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Gaze-evoked deformations of the optic nerve head in thyroid eye disease
  1. Liam K Fisher1,2,
  2. Xiaofei Wang2,3,
  3. Tin A Tun2,4,
  4. Hsi-Wei Chung4,
  5. Dan Milea4,5,
  6. Michael J A Girard2,4,5
  1. 1NUS Graduate School for Integrative Science and Engineering, National University of Singapore, Singapore
  2. 2Ophthalmic Engineering & Innovation Laboratory, Singapore Eye Research Institute, Singapore National Eye Centre, Singapore
  3. 3Biological Science and Medical Engineering, Beihang University, Beijing, China
  4. 4Singapore Eye Research Institute, Singapore National Eye Centre, Singapore
  5. 5Duke-NUS Medical School, Singapore
  1. Correspondence to Dr Michael J A Girard, Ophthalmic Engineering & Innovation Laboratory, Singapore Eye Research Institute, Singapore National Eye Centre, Singapore, Singapore; mgirard{at}ophthalmic.engineering

Abstract

Purpose To assess gaze evoked deformations of the optic nerve head (ONH) in thyroid eye disease (TED), using computational modelling and optical coherence tomography (OCT).

Methods Multiple finite element models were constructed: one model of a healthy eye, and two models mimicking effects of TED; one with proptosis and another with extraocular tissue stiffening. Two additional hypothetical models had extraocular tissue softening or no extraocular tissue at all. Horizontal eye movements were simulated in these models. OCT images of the ONH of 10 healthy volunteers and 1 patient with TED were taken in primary gaze. Additional images were recorded in the same subjects performing eye movements in adduction and abduction. The resulting ONH deformation in the models and human subjects was measured by recording the ‘tilt angle’ (relative antero-posterior deformation of the Bruch’s membrane opening).

Results In our computational models the eyes with proptosis and stiffer extraocular tissue had greater gaze-evoked deformations than the healthy eye model, while the models with softer or no extraocular tissue had lesser deformations, in both adduction and abduction. In healthy subjects, the mean tilt angle was 1.46°±0.25 in adduction and −0.42°±0.12 in abduction. The tilt angle measured in the subject with TED was 5.37° in adduction and −2.21° in abduction.

Conclusion Computational modelling and experimental observation suggest that TED can cause increased gaze-evoked deformations of the ONH.

  • optic nerve
  • orbit

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Footnotes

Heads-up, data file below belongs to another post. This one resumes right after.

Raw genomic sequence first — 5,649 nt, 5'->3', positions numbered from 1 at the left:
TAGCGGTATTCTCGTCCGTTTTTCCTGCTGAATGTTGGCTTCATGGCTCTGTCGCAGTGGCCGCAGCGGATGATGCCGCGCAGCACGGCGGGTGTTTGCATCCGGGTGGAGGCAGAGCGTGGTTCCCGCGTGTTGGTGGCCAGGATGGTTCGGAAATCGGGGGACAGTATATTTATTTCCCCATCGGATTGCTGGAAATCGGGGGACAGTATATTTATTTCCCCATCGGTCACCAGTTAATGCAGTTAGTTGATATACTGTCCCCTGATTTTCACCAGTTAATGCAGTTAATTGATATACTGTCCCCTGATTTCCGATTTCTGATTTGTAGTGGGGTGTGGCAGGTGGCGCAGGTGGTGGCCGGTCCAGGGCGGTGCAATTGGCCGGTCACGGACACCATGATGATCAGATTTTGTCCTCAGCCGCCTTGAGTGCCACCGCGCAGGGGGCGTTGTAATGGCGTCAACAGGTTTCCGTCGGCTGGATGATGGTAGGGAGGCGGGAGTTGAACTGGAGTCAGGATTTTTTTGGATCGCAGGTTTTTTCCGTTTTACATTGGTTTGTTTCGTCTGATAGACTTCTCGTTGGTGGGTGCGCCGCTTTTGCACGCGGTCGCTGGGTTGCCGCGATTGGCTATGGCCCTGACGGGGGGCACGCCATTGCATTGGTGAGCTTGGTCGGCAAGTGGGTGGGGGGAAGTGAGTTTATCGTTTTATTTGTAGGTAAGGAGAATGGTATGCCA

• Presented at An abstract of this article was previously presented at the Association for Research in Vision and Ophthalmology 2019 annual meeting.

  • Contributors Design of study: LKF, XW, MJAG. Conduct of study: XW, TAT, H-WC, DM. Collection and management of data: LKF, XW, TAT. Analysis and interpretation of data: LKF, XW, MJAG. Preparation of manuscript: LKF, MJAG. Review or approval of manuscript: LKF, XW, TAT, H-WC, DM, MJAG.

  • Funding Singapore Ministry of Education, Academic Research Funds Tier 2, R-397-000-308-112 (MJAG); National Natural Science Foundation of China, 12002025 (XW); NGS Scholarship (LKF).

  • Competing interests None declared.

  • Patient consent for publication Not required.

  • Ethics approval All subjects gave written informed consent. The study adhered to the tenets of the Declaration of Helsinki and was approved by the institutional review board of the Singapore National Eye Centre.

  • Data availability statement No data are available.

  • Supplemental material This content has been supplied by the author(s). It has not been vetted by BMJ Publishing Group Limited (BMJ) and may not have been peer-reviewed. Any opinions or recommendations discussed are solely those of the author(s) and are not endorsed by BMJ. BMJ disclaims all liability and responsibility arising from any reliance placed on the content. Where the content includes any translated material, BMJ does not warrant the accuracy and reliability of the translations (including but not limited to local regulations, clinical guidelines, terminology, drug names and drug dosages), and is not responsible for any error and/or omissions arising from translation and adaptation or otherwise.

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